We believe that as the world comes online, ensuring free access to important resources like Wikipedia is a social justice issue, as illustrated by the petition by South African students. We believe that free access to public interest resources can be provided in a manner that keeps the playing field level and avoids net neutrality issues. The Internet has tremendous potential to bring education and services to people for free. Beyond Wikipedia, this includes potentially life-saving access to health and emergency services or disaster relief.
Policymakers can design laws that uphold and affirm net neutrality without damaging the Internet’s ability to spread the free information it was designed to share. In the United States, the FCC’s previous Open Internet Rules, for example, simply focused on prohibiting blocking and unreasonable discrimination against content providers. Similarly, the recently adopted Marco Civil bill in Brazil does not prohibit free Internet connection as long as ISPs do not monitor, filter, or block content.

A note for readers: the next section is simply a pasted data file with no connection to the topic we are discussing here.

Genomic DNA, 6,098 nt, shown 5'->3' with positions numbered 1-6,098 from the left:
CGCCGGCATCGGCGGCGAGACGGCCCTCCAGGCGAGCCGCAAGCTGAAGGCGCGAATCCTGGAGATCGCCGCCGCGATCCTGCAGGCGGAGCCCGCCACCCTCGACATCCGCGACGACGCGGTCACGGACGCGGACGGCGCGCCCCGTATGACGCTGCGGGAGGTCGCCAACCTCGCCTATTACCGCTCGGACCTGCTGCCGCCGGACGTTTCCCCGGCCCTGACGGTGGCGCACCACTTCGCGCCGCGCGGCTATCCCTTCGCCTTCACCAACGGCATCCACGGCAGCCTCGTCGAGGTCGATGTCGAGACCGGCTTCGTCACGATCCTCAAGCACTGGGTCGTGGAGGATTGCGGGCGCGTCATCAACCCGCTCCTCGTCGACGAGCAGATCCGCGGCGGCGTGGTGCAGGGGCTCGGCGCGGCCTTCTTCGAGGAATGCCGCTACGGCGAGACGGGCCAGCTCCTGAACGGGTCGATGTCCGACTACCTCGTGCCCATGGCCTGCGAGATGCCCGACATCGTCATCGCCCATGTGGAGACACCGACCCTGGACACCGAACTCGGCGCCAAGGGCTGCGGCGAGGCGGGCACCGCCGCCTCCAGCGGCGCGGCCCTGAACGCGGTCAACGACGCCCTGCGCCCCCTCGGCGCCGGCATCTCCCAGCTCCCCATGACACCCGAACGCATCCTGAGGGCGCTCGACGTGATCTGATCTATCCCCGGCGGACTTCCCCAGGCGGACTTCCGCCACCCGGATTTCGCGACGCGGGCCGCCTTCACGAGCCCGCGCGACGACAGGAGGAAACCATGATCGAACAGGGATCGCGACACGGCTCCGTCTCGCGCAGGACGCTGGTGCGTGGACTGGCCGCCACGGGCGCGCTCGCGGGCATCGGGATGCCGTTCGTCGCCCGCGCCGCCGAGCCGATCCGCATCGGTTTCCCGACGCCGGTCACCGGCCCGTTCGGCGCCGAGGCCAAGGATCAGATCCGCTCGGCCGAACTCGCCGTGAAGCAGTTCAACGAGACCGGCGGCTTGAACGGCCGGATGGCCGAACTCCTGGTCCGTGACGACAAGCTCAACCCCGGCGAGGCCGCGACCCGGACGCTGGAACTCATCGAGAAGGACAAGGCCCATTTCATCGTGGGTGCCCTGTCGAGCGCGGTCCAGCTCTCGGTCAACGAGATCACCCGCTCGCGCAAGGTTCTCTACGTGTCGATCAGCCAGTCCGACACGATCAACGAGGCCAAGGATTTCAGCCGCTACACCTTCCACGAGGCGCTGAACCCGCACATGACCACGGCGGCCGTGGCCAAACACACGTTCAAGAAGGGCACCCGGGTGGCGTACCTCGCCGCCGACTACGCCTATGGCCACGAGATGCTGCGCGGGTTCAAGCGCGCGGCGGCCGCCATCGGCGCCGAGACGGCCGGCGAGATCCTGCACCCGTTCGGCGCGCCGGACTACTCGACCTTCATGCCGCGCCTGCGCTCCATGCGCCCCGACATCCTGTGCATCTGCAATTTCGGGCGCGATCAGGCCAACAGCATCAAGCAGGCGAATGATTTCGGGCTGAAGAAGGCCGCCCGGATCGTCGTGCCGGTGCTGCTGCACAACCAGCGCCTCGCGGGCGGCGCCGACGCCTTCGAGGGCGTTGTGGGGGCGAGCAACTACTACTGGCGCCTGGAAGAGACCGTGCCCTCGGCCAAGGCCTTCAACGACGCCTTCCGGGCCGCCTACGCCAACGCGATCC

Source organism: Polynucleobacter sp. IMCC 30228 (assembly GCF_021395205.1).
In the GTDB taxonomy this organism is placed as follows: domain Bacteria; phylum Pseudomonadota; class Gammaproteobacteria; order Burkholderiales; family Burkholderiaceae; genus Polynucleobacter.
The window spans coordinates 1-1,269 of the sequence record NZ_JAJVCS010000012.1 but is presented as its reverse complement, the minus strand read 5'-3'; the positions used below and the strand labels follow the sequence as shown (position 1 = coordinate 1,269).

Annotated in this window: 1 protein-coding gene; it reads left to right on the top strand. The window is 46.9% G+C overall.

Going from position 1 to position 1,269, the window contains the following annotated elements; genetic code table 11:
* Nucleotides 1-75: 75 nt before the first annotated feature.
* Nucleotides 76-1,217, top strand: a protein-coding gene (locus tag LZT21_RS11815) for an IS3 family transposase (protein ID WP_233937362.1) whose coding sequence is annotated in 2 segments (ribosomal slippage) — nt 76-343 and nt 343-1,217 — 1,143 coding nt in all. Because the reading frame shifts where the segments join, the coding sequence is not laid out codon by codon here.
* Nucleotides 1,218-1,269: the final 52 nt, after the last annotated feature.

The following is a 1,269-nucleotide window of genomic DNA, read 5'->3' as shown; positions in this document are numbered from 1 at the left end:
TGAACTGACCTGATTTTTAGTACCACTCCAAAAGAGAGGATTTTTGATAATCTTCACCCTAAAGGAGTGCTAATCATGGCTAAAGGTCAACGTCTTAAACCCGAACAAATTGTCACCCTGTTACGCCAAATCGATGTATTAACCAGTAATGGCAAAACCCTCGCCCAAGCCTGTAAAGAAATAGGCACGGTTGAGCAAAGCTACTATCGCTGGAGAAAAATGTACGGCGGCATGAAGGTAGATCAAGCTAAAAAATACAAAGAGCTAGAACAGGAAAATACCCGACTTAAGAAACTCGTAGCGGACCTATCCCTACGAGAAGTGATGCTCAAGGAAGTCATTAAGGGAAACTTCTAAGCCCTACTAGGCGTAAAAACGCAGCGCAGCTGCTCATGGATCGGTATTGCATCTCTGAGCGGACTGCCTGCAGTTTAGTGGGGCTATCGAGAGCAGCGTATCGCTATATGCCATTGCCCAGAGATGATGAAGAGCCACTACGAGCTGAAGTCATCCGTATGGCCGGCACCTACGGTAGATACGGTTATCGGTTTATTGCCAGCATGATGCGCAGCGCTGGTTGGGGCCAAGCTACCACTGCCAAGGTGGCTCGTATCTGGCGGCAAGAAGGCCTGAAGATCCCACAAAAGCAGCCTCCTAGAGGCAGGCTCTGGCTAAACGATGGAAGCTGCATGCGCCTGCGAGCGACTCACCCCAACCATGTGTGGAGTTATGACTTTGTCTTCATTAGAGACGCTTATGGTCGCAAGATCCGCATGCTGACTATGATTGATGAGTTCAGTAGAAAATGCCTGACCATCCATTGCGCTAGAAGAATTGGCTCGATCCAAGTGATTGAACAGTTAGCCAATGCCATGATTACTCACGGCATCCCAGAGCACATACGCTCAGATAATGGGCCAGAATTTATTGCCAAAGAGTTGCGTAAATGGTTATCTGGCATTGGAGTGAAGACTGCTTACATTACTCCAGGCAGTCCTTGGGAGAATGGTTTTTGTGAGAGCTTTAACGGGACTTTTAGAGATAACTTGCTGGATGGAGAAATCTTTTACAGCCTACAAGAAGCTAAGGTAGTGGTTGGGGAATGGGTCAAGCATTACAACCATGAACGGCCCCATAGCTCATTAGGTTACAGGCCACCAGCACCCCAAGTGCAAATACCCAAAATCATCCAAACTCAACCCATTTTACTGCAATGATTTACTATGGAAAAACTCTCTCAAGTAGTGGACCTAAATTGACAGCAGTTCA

We believe that policymakers should make global communications policies that serve the public interest. It is not in the interests of the public to have an Internet with slow and fast lanes where few commercial players dominate our information society. And it is absolutely in the interests of the public to use the Internet to provide free access to education, knowledge, medical information, or other public services. We believe that these goals are entirely consistent, and we hope Wikipedia Zero can serve as a model for how to balance these interests carefully.
Indeed, we invite every mobile operator on the planet to join the cause of free sharing in the sum of human knowledge, and we invite other public interest sites and services to work with us. Email us at firstname.lastname@example.org. We also encourage you to sign our petition in support of the program, inspired by the students of Sinenjongo High School.
Erik Moeller, Deputy Director, Wikimedia Foundation